There is a good reason why people (including professionals) confuse volatility with risk. In the short term, volatility IS risk. If you have wealth to pay the bills due within a few days, you cannot afford to have the value bouncing around from day to day. If it goes the wrong direction, you might not have enough money to pay the bills.

Therefore, whether volatility is risk depends on the time horizon. In the short term, volatility is risk. In the long term, perhaps volatility is opportunity, not risk. We work hard to understand your time horizon so we can get this right for you.

Clients, if you would like to talk about this in more detail, or have other things on your agenda, please email us or call.


The opinions voiced in this material are for general information only and are not intended to provide specific advice or recommendations for any individual. All performance referenced is historical and is no guarantee of future results.

Value investments can perform differently from the market as a whole. They can remain undervalued by the market for long periods of time.

This is a hypothetical example and is not representative of any specific investment. Your results may vary.

A Share of What?

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Some people invest in common stock without even knowing what the company does. To them, a stock is price on a screen that can be bought and sold minute by minute—day-trading, they call it. Those people study price charts, not financial statements.

At the other end of the spectrum, investor Warren Buffett understands that a share of stock is a piece of a business—a share in an enterprise. He once said it would not bother him if they closed the stock market for ten years: he is happy to own percentages of businesses.

We suspect that many of you have an understanding that is somewhere in between these two views. We would like to offer you a little more perspective on what ownership is, and what it means.

Recently, in analyzing a company many of you own, we broke it down to what $1 invested represents. We’ll call it Company X, the leader in its industry, a blue chip company.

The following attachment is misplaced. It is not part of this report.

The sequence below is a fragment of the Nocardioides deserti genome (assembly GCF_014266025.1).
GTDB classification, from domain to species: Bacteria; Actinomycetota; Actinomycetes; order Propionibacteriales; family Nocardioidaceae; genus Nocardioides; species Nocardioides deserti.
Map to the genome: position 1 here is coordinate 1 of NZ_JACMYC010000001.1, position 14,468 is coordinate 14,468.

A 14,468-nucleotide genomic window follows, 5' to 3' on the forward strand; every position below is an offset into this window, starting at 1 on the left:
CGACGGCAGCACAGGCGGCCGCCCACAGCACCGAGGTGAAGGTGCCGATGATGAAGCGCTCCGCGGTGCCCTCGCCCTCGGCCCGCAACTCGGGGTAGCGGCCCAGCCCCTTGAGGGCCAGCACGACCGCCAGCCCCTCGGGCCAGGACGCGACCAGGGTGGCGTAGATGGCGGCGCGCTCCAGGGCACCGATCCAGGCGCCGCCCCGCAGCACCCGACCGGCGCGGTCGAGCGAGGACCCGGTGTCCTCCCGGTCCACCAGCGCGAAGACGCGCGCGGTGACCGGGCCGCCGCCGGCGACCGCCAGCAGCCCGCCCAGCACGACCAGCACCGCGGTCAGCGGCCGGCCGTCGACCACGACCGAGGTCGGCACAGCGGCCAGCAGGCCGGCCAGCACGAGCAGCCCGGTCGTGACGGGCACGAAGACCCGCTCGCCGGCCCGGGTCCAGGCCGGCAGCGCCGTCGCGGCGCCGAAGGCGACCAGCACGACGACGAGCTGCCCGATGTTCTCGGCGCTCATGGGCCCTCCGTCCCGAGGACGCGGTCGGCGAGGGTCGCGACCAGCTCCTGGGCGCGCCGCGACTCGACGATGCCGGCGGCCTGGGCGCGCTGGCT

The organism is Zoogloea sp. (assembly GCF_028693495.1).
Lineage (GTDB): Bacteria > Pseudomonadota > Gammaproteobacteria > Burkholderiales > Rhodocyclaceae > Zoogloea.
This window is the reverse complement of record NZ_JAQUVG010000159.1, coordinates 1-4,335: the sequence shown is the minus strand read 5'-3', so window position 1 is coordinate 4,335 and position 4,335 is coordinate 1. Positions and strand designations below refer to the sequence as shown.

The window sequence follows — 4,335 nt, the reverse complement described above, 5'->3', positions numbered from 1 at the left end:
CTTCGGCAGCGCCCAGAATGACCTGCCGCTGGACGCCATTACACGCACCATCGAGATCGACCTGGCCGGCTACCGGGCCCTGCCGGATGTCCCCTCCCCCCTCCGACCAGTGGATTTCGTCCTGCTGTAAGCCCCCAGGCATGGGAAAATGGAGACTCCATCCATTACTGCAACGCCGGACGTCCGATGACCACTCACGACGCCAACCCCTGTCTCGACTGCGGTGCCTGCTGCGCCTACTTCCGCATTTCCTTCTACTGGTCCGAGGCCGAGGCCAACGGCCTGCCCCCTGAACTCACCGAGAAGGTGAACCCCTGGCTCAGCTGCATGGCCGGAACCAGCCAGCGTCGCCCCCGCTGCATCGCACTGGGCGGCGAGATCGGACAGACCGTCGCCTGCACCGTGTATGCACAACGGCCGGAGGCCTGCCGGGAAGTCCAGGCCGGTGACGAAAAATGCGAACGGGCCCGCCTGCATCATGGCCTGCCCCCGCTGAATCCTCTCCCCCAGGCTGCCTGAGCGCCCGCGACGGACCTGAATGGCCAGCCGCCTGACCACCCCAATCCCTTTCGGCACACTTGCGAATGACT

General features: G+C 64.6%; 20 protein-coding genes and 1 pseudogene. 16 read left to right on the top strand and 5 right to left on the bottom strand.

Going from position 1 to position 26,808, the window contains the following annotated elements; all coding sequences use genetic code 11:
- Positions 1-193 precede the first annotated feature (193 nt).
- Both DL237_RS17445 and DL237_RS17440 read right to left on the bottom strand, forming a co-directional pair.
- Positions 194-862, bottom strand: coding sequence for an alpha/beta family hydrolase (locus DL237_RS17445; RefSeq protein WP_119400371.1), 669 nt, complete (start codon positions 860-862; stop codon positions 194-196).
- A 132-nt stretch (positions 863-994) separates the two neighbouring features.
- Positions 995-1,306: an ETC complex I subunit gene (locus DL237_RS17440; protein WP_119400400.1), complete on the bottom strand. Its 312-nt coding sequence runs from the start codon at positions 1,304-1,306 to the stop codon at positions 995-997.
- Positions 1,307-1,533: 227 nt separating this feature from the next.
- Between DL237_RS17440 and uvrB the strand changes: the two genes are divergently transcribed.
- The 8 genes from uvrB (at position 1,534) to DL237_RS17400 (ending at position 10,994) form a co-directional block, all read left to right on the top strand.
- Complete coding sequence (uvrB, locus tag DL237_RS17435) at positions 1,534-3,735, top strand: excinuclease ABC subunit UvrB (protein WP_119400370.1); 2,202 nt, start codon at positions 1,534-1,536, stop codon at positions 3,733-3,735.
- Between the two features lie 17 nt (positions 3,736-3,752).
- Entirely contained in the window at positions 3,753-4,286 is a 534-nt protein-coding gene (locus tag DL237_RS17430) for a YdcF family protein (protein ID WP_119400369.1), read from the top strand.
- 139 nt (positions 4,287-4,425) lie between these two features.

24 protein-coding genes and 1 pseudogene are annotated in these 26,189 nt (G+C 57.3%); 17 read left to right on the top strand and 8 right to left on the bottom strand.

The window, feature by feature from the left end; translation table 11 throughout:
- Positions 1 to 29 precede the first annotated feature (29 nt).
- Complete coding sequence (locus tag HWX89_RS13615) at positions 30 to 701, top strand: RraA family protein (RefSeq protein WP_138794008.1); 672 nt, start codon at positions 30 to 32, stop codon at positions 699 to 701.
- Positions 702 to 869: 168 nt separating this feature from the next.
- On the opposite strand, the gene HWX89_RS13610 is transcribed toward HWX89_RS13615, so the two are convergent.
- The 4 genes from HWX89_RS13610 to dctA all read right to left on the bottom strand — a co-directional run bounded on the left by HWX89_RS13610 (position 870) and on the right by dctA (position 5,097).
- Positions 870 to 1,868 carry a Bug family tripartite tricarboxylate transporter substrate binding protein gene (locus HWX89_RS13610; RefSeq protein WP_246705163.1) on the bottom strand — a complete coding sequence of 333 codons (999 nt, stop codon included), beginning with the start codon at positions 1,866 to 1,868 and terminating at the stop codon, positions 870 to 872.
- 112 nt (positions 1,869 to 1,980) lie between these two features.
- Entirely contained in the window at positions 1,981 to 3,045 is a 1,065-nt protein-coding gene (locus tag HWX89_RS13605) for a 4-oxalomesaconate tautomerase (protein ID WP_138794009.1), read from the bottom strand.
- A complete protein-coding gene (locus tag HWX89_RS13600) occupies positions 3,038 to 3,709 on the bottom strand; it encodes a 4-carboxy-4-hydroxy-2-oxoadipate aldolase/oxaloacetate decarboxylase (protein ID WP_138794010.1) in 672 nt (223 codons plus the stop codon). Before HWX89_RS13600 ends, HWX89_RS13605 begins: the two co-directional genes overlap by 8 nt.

$1 invested today, whether you just bought in or paid half that amount some years ago, represents a certain amount of revenues—sales of goods by the company. It also represents a share of income and dividends (cash paid to shareholders).

Each dollar of ownership value in Company X represents 32 cents worth of revenues this year. After expenses, the company’s net income for the year will be between seven and eight cents per dollar of today’s stock value. If the Board of Directors continues to approve quarterly dividends at the recent rate, each dollar of stock value will get close to 3 cents in cash dividends.

For long term owners, this year’s results are of interest but the outlook for the future has a large impact on how the stock price will change. For this reason, we seek to understand the relative value today, but also the potential for the company to reap its share of future growth in the American or global economy—to increase its revenues, income, and dividends.

This work is totally captivating, if you are us. Clients, many of you have told us this is why you hire us—your interests lie elsewhere. They say it takes all kinds to make a world; we’re glad to know your kind. If you’d like to talk about this or anything else, please call or email us.


The opinions voiced in this material are for general information only and are not intended to provide specific advice or recommendations for any individual.

Stock investing involves risk including loss of principal.

The payment of dividends is not guaranteed. Companies may reduce or eliminate the payment of dividends at any given time.

Classical Language, Mostly Classic Ideas

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A surprising number of Latin phrases are woven into modern society, considering the language has not been widely used for centuries. From simple truisms like tempus fugit (time flies) to mottos like e pluribus unum (from many, one), the wisdom and ideas of a civilization lost to antiquity survive.

The Roman historian Tacitus wrote “experientia docet,” experience teaches. We must take issue with this one. Investors make a critical mistake in learning from experience, in our view. They often learn the wrong lesson.

People sometimes adopt tactics and strategies that would have worked great in the last cycle. Unfortunately, times change and the outdated strategies usually fail to perform like they did before.

In the year 2000, following the stock market bust stocks fell—but home values rose. This taught people the wrong idea that “you can’t lose money in real estate”, which caused a lot of damage during the 2007 financial crisis. Then, by 2009, lenders learned the wrong lesson again—because auto loans outperformed in the downturn. Today they may be setting up future losses by putting too much money into substandard auto loans.

A related problem is best illustrated by a product pitch we recently received from an investment sponsor. Their latest offering is based on “the top performing asset class of the last decade!”